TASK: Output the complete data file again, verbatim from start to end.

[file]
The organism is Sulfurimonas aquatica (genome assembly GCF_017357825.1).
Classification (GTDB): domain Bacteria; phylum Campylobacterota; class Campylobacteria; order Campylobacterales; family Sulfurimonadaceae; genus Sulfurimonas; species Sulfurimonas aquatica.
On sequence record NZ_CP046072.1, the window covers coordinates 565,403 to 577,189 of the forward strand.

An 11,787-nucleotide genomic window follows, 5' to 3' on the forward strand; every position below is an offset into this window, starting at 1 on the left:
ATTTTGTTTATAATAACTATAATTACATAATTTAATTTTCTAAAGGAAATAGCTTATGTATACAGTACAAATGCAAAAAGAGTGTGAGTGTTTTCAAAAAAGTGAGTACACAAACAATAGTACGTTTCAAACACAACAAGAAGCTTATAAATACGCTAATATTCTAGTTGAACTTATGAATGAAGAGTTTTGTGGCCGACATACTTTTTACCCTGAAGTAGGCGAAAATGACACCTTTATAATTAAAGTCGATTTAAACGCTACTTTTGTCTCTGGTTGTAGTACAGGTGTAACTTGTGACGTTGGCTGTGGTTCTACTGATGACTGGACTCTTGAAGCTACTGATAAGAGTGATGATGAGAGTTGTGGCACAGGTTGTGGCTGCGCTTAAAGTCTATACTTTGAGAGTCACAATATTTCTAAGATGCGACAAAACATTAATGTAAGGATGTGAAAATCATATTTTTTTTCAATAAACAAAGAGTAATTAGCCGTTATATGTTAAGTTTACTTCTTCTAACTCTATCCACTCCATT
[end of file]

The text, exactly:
The organism is Sulfurimonas aquatica (genome assembly GCF_017357825.1).
Classification (GTDB): domain Bacteria; phylum Campylobacterota; class Campylobacteria; order Campylobacterales; family Sulfurimonadaceae; genus Sulfurimonas; species Sulfurimonas aquatica.
On sequence record NZ_CP046072.1, the window covers coordinates 565,403 to 577,189 of the forward strand.

An 11,787-nucleotide genomic window follows, 5' to 3' on the forward strand; every position below is an offset into this window, starting at 1 on the left:
ATTTTGTTTATAATAACTATAATTACATAATTTAATTTTCTAAAGGAAATAGCTTATGTATACAGTACAAATGCAAAAAGAGTGTGAGTGTTTTCAAAAAAGTGAGTACACAAACAATAGTACGTTTCAAACACAACAAGAAGCTTATAAATACGCTAATATTCTAGTTGAACTTATGAATGAAGAGTTTTGTGGCCGACATACTTTTTACCCTGAAGTAGGCGAAAATGACACCTTTATAATTAAAGTCGATTTAAACGCTACTTTTGTCTCTGGTTGTAGTACAGGTGTAACTTGTGACGTTGGCTGTGGTTCTACTGATGACTGGACTCTTGAAGCTACTGATAAGAGTGATGATGAGAGTTGTGGCACAGGTTGTGGCTGCGCTTAAAGTCTATACTTTGAGAGTCACAATATTTCTAAGATGCGACAAAACATTAATGTAAGGATGTGAAAATCATATTTTTTTTCAATAAACAAAGAGTAATTAGCCGTTATATGTTAAGTTTACTTCTTCTAACTCTATCCACTCCATT